I've developed a "game" for young people that I'm calling “Real Life: This is not a Game,” a learning activity for young people about income and expenses, needs and wants and the jobs and careers needed to pay for daily life and beyond. While not quite philosophy, strictly speaking, it's very much related insofar as money-related concerns influence our lives so much, for better and worse. Any feedback is welcome!
Paper draft! Comments welcome on Dropbox [most current version] or Academia.edu or here or by email!
Subsistence Hunting & the Pursuit of Health:
Lessons for Animal
Rights-Based Vegan Advocacy For the Between the Species special issue in honor of Tom Regan.
I argue that if animal
experimentation is wrong, since it violates animals’ moral rights, then killing
animals for food is wrong also, even when
animals are the only available food source, and so subsistence hunting is
wrong. And if it is wrong to kill animals to stay alive, then it is also wrong
to kill animals to be healthy and feel well: if it’s wrong to kill animals to achieve
some prima facie more important good
(e.g., life), then it’s wrong to kill them for some prima facie comparably less important good (e.g., health). I
discuss these arguments’ implications for animal rights-based vegan advocacy,
insofar as some people claim that they don’t feel their best on vegan diets and
so their eating meat is morally justified.
I have been working on trying to get McGraw Hill to reduce the price of James and Stuart Rachels The Elements of Moral Philosophy textbook.
Allegedly, it might be available at a lower price ($48) if this ISBN is used: 9781307026900
If this works for you, let me know. I am trying to get them to set up some kind of way for it to be ordered online at this lower price.
Someone recently asked me how to have philosophical conversations or discussions. Here are some quick guidelines, focusing on philosophical discussions about moral issues:
You need to clearly identify a topic or issue. Sometimes that's easy, sometimes people "dance around" a topic -- raising related issues about a topic -- before getting an exact topic.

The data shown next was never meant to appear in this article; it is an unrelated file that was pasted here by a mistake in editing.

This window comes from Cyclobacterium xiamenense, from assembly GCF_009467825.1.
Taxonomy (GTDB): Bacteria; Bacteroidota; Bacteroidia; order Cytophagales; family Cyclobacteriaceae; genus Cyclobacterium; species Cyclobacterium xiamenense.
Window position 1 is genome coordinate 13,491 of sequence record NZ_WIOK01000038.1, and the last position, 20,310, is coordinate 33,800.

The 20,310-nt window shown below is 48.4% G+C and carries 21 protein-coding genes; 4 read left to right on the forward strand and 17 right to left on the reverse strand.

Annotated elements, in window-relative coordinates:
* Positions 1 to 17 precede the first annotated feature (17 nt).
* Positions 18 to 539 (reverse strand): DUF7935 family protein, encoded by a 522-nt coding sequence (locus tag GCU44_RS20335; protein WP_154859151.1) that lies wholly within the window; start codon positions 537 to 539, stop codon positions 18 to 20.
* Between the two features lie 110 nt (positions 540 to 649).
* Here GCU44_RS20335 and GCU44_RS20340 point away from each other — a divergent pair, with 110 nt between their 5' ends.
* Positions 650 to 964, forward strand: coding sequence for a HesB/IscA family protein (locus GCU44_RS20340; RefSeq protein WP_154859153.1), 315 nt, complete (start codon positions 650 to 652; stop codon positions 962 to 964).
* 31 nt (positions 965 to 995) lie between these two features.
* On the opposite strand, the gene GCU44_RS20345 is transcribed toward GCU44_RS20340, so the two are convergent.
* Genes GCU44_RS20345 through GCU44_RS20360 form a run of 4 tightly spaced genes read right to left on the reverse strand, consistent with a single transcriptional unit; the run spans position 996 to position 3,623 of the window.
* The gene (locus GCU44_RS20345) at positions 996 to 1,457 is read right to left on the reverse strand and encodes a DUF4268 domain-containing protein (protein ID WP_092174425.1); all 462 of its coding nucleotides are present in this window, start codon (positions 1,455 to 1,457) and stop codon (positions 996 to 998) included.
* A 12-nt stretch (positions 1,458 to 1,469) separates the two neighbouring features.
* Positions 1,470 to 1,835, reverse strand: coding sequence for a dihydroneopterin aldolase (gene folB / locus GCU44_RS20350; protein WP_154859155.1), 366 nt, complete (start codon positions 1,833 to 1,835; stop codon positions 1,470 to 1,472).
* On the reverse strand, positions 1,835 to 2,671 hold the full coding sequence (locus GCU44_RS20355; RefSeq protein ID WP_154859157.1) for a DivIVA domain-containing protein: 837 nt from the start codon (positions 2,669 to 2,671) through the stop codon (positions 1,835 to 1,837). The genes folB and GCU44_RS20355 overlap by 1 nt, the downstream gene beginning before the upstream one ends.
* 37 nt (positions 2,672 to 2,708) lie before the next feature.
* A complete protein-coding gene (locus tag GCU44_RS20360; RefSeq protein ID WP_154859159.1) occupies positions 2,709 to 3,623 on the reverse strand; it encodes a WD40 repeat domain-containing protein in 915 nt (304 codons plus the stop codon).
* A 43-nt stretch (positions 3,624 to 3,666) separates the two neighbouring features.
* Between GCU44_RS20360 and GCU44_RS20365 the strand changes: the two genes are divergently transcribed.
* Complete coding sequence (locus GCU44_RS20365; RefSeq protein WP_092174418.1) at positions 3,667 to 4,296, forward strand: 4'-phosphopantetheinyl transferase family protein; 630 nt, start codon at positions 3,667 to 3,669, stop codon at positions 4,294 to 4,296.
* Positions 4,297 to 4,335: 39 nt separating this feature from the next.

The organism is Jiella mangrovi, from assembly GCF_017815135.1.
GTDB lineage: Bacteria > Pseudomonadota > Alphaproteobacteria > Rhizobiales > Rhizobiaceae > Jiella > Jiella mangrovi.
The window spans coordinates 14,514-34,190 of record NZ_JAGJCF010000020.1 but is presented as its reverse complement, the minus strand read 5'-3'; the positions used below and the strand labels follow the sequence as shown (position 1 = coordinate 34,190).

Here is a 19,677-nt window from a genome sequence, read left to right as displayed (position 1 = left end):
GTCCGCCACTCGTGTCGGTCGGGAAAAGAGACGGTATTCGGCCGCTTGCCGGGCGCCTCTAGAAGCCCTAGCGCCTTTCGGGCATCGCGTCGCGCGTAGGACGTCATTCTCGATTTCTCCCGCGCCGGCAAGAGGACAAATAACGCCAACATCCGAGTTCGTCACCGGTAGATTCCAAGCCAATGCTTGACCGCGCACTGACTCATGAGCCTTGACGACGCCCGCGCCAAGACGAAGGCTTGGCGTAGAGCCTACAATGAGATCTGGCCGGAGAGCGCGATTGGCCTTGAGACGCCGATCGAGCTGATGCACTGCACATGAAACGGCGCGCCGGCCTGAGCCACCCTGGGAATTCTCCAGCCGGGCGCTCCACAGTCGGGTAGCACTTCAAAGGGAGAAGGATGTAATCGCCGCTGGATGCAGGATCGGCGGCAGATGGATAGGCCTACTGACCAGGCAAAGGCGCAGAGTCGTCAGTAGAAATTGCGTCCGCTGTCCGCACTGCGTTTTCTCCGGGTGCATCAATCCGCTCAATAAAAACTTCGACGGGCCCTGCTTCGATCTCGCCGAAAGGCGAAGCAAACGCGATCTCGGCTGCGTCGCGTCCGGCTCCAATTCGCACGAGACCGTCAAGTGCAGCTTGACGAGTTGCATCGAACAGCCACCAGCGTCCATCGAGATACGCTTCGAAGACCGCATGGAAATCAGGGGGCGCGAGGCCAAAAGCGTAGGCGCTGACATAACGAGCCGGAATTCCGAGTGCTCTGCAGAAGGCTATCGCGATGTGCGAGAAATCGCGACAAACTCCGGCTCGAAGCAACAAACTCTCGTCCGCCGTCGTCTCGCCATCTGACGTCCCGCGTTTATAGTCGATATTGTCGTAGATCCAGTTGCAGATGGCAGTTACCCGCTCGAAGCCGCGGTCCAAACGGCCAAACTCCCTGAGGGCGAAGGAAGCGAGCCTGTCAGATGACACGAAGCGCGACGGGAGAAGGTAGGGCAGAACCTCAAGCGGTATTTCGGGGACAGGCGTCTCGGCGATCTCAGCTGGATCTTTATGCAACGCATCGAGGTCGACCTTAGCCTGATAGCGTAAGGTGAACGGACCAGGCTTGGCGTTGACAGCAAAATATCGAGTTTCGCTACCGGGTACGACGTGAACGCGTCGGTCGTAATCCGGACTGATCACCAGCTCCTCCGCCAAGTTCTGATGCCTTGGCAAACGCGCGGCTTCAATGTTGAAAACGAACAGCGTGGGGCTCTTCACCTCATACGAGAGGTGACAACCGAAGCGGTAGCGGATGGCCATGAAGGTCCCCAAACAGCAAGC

You need to identify a conclusion(s)about the topic. Sometimes you need to think about what various words in those conclusions mean: ask, "What do you mean?"
You need to identify a premise(s) or reason(s) given in favor of that conclusion. For many moral issues, at least one premise is often an empirical or scientific claim, and at least one premise is a moral principle, that is, a claim about when an action is wrong or not. Sometimes you need to think about what various words in those premises mean: ask, "What do you mean?"
4. Unstated Premises?
You need to identify an unstated premise(s) or reason(s) given in favor of that conclusion: these are part of the argument, but are sometimes not yet stated. (However, sometimes they are!) These premises need to be identified so the full argument is stated. Doing this is often called stating the argument in logically valid form. This handout and this video give guidance on doing that:
Once the full pattern of reasoning is stated, i.e., it is in logically valid form, you need to evaluate the argument as sound or not: are the premises true or false, supported by good evidence or not? If at least one premise is false, then the argument is sound and does not provide a good reason to accept the conclusion. You need to check the facts to see if any factual claims are true, and try to identify any strong counterexamples to any moral principles.
This process can and should be repeated with any and all premises given in favor of a conclusion, and for different conclusions and the premises given in their favor. You must focus on one and only one argument at a time.